Britain appoints minister for loneliness

Britain appoints minister for loneliness

The British Prime Minister, Theresa May has appointed a “minister for loneliness” on Wednesday to tackle what  the Prime Minister described as “the sad reality of modern life” affecting millions of people.


 

The government said Wednesday it appointed Tracey Crouch after research showed as many as one in ten people felt lonely “always or often” and that hundreds of thousands of elderly people hadn’t spoken to a friend or relative in the past month.

Tracey Crouch, a junior minister for sport and civil society, will take on the role as part of a broader strategy to combat loneliness in Britain.

“For far too many people, loneliness is the sad reality of modern life,” May said.

“I want to confront this challenge for our society and for all of us to take action to address the loneliness endured by the elderly, by carers, by those who have lost loved ones — people who have no one to talk to or share their thoughts and experiences with,” the prime minister added.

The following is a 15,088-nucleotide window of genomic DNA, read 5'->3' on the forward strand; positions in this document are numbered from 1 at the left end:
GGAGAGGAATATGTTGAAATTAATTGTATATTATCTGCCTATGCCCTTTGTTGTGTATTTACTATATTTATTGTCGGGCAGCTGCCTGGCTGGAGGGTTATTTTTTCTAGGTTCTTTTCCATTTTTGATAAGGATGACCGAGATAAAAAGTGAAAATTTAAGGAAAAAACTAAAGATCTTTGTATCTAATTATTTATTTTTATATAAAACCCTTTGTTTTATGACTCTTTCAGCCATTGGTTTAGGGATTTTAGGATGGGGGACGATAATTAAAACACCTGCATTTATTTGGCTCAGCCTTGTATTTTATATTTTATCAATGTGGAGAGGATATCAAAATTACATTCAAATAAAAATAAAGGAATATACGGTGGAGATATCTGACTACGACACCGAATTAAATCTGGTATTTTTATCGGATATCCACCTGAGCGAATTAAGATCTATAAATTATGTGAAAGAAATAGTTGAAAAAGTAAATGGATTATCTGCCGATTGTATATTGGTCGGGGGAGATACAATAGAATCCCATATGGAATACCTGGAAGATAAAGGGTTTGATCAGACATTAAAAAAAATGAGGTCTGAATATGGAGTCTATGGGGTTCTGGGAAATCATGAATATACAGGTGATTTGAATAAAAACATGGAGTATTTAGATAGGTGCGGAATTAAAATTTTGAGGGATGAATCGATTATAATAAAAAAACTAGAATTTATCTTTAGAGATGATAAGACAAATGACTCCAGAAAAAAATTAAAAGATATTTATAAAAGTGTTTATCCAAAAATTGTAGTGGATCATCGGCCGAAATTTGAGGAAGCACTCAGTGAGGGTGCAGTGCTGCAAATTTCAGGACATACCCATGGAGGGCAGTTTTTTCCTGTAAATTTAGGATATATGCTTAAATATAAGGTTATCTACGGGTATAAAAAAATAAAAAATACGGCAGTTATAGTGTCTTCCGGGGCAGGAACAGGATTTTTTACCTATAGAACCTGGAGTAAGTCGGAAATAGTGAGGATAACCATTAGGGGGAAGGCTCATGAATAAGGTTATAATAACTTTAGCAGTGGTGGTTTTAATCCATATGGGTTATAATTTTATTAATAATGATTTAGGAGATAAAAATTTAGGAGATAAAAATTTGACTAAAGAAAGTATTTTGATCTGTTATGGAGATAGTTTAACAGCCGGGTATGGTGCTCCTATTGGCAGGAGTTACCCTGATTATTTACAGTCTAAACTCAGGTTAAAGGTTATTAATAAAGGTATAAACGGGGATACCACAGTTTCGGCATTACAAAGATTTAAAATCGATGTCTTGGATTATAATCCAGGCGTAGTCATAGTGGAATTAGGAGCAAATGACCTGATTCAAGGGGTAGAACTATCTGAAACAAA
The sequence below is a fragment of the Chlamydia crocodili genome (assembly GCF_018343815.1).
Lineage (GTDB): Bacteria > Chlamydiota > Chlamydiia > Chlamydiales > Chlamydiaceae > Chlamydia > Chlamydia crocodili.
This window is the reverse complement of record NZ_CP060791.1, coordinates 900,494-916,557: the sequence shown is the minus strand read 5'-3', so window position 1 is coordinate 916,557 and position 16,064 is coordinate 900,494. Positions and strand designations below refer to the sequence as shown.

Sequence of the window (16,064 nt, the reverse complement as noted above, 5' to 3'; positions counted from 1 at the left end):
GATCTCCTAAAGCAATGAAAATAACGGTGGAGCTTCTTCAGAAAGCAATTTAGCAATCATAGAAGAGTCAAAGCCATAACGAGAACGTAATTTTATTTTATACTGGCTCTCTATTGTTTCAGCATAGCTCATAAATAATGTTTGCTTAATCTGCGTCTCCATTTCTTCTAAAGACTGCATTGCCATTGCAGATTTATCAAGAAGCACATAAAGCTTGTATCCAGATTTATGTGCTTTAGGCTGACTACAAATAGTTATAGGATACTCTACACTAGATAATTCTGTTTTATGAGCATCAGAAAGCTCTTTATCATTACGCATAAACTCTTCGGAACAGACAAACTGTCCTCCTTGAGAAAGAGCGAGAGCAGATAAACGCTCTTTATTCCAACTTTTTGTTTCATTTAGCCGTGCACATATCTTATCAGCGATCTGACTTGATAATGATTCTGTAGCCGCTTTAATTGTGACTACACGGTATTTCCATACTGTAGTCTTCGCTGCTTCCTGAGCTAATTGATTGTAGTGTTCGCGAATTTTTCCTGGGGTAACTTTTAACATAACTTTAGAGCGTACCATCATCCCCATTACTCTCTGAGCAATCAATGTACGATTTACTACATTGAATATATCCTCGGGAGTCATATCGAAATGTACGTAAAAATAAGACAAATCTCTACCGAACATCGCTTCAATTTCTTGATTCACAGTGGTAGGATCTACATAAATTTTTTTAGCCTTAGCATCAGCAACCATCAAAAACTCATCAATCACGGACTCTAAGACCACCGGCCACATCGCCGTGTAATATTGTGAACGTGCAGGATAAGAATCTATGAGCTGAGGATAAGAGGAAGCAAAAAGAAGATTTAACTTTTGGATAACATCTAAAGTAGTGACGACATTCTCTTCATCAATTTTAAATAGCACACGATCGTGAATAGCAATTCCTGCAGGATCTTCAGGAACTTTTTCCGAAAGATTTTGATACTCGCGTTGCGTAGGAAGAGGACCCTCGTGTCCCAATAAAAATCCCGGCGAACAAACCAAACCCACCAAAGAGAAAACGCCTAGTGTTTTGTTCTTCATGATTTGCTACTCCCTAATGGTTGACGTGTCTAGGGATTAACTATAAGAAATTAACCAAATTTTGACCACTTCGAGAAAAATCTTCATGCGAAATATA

More than nine million people say they are always or often lonely, out of a population of 65.6 million, according to the British Red Cross.

The charity describes loneliness and isolation as a “hidden epidemic” affecting people across all ages at various moments in their life, such as retirement, bereavement or separation.

The ministerial appointment follows a recommendation from a committee in memory of Jo Cox, a lawmaker for the opposition Labour party who was murdered by a far-right extremist.

e government said Wednesday it appointed Tracey Crouch after research showed as many as one in ten people felt lonely “always or often” and that hundreds of thousands of elderly people hadn’t spoken to a friend or relative in the past month.

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